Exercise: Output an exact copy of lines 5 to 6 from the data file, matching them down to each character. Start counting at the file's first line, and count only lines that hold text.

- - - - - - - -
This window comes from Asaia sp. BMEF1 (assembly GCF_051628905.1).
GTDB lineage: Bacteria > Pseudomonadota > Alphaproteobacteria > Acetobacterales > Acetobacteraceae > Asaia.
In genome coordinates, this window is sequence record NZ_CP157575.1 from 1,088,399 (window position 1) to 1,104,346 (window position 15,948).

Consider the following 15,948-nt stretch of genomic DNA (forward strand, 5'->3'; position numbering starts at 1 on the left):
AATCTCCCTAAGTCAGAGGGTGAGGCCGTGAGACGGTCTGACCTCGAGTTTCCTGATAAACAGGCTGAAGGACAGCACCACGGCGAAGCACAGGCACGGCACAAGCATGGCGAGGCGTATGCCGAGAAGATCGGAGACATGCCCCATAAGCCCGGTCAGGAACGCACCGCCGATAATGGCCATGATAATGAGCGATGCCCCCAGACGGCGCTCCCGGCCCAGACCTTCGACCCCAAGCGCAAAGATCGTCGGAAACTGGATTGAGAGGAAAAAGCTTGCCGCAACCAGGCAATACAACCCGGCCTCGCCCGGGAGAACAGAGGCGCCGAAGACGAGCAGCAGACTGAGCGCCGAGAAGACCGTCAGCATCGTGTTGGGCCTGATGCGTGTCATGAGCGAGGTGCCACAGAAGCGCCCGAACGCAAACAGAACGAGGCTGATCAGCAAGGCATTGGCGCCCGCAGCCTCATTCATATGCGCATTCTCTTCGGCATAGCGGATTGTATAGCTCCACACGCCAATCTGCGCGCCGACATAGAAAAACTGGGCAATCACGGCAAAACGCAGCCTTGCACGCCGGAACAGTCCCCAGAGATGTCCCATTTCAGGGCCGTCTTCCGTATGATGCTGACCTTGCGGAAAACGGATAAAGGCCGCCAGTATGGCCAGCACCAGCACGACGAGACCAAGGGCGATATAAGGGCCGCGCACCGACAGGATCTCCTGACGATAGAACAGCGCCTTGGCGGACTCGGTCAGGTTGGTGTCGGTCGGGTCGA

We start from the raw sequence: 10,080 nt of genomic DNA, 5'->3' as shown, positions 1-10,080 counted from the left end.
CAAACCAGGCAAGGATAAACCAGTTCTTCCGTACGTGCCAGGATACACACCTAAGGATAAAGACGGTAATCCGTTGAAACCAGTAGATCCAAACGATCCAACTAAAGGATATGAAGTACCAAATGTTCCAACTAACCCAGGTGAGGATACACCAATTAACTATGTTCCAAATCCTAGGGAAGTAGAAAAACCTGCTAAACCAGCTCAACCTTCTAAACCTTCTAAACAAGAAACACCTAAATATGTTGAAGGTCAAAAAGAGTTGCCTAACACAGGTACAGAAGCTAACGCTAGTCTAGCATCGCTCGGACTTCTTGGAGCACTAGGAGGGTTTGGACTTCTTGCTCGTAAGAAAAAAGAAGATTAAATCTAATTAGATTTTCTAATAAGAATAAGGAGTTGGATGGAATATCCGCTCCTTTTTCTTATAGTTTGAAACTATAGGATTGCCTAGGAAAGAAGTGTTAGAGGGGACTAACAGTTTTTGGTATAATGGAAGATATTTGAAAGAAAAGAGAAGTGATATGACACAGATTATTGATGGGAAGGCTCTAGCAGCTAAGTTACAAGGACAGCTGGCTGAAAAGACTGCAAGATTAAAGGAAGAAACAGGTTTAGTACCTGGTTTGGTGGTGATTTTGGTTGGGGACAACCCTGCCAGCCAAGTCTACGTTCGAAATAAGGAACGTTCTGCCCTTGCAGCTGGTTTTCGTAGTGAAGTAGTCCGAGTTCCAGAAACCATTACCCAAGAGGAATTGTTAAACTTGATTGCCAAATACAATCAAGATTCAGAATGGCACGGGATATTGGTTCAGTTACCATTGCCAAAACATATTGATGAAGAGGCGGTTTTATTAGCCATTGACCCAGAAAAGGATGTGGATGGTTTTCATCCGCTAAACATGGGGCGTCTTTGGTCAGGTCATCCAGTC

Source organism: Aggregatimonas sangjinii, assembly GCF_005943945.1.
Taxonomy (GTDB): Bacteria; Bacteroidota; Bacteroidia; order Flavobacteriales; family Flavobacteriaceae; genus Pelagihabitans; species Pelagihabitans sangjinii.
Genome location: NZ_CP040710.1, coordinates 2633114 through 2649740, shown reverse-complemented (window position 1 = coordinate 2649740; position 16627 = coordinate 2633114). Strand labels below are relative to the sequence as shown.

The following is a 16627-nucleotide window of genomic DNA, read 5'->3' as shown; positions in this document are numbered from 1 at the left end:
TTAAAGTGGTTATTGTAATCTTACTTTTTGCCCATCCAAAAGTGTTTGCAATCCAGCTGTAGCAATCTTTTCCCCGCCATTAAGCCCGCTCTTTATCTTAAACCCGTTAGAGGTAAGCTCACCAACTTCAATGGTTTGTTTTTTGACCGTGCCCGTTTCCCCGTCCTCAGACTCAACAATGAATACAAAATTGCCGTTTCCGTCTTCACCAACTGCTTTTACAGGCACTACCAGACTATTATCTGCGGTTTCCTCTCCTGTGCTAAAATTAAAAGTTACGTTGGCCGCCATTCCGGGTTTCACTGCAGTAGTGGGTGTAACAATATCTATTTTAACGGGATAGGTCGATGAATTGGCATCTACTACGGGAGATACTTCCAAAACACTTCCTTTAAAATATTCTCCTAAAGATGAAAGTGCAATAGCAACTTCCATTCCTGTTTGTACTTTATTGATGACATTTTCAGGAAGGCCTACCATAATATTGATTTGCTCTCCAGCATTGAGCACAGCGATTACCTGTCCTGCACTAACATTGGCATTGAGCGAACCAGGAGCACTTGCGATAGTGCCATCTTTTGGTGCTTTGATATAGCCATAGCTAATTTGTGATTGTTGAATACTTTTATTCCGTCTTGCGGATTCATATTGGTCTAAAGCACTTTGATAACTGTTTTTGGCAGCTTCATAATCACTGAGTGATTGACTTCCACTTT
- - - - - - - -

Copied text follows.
AATCTCCCTAAGTCAGAGGGTGAGGCCGTGAGACGGTCTGACCTCGAGTTTCCTGATAAACAGGCTGAAGGACAGCACCACGGCGAAGCACAGGCACGGCACAAGCATGGCGAGGCGTATGCCGAGAAGATCGGAGACATGCCCCATAAGCCCGGTCAGGAACGCACCGCCGATAATGGCCATGATAATGAGCGATGCCCCCAGACGGCGCTCCCGGCCCAGACCTTCGACCCCAAGCGCAAAGATCGTCGGAAACTGGATTGAGAGGAAAAAGCTTGCCGCAACCAGGCAATACAACCCGGCCTCGCCCGGGAGAACAGAGGCGCCGAAGACGAGCAGCAGACTGAGCGCCGAGAAGACCGTCAGCATCGTGTTGGGCCTGATGCGTGTCATGAGCGAGGTGCCACAGAAGCGCCCGAACGCAAACAGAACGAGGCTGATCAGCAAGGCATTGGCGCCCGCAGCCTCATTCATATGCGCATTCTCTTCGGCATAGCGGATTGTATAGCTCCACACGCCAATCTGCGCGCCGACATAGAAAAACTGGGCAATCACGGCAAAACGCAGCCTTGCACGCCGGAACAGTCCCCAGAGATGTCCCATTTCAGGGCCGTCTTCCGTATGATGCTGACCTTGCGGAAAACGGATAAAGGCCGCCAGTATGGCCAGCACCAGCACGACGAGACCAAGGGCGATATAAGGGCCGCGCACCGACAGGATCTCCTGACGATAGAACAGCGCCTTGGCGGACTCGGTCAGGTTGGTGTCGGTCGGGTCGA

We start from the raw sequence: 10,080 nt of genomic DNA, 5'->3' as shown, positions 1-10,080 counted from the left end.